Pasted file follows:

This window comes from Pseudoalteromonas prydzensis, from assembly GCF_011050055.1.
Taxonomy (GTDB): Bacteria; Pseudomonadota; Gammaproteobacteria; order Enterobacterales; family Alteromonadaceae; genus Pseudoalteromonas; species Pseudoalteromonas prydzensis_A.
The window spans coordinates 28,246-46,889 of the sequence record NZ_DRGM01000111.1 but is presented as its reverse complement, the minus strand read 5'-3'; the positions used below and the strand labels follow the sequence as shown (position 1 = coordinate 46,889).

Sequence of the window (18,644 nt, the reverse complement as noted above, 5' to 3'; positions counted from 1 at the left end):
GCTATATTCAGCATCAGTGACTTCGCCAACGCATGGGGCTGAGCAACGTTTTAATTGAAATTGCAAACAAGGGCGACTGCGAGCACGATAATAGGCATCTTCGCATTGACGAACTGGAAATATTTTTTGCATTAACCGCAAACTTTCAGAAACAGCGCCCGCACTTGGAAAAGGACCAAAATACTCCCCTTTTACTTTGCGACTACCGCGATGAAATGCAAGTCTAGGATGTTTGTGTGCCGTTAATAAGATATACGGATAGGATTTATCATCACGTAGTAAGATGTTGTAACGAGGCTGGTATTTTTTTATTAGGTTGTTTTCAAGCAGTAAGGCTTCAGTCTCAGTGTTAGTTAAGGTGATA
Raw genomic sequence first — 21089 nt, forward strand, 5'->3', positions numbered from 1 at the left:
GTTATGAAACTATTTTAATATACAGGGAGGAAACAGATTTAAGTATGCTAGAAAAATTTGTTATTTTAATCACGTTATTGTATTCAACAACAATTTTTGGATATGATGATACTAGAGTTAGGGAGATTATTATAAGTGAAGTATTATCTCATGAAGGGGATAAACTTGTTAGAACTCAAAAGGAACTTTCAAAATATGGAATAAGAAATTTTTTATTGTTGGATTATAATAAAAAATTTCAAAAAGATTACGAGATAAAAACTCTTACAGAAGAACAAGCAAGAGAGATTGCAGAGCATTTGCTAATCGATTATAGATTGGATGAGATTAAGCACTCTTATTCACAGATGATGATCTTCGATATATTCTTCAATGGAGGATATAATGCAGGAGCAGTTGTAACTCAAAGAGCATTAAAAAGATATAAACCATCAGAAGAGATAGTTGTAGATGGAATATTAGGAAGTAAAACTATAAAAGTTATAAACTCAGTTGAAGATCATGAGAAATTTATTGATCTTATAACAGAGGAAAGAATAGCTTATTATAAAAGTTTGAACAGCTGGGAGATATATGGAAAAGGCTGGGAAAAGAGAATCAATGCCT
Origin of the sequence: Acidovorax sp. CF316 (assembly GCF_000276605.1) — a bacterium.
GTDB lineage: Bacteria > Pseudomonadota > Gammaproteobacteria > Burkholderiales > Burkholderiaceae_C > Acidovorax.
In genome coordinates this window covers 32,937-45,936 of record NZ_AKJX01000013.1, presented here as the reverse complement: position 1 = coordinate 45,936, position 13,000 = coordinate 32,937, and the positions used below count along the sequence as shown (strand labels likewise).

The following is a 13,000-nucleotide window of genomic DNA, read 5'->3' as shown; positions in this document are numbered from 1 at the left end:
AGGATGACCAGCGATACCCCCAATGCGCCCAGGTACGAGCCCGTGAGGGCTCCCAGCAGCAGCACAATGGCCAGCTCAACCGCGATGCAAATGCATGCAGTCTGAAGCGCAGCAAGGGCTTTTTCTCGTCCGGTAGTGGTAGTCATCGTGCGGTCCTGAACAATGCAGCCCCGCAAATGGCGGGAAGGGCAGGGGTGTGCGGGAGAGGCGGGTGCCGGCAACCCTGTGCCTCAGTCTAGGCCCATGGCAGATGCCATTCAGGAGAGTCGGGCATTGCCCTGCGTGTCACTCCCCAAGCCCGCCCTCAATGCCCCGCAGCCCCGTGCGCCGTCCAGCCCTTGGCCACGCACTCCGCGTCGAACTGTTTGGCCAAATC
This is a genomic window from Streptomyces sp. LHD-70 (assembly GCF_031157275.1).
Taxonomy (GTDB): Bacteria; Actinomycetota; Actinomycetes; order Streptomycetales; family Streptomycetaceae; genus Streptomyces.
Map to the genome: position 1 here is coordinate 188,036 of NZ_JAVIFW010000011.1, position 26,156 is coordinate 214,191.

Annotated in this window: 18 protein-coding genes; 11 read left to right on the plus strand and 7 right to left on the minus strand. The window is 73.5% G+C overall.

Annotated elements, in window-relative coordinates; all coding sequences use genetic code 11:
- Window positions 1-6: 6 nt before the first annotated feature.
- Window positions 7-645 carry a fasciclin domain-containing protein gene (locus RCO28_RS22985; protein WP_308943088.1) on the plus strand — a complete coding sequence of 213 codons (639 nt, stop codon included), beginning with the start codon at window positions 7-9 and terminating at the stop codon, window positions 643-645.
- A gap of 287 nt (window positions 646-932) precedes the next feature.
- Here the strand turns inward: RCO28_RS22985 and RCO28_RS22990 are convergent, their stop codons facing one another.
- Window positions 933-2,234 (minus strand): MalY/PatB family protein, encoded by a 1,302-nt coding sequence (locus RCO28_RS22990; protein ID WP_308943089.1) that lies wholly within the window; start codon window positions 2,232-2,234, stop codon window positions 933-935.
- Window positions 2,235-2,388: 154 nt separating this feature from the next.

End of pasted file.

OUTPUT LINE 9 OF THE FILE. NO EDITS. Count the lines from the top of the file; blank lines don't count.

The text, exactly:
GTDB lineage: Bacteria > Pseudomonadota > Gammaproteobacteria > Burkholderiales > Burkholderiaceae_C > Acidovorax.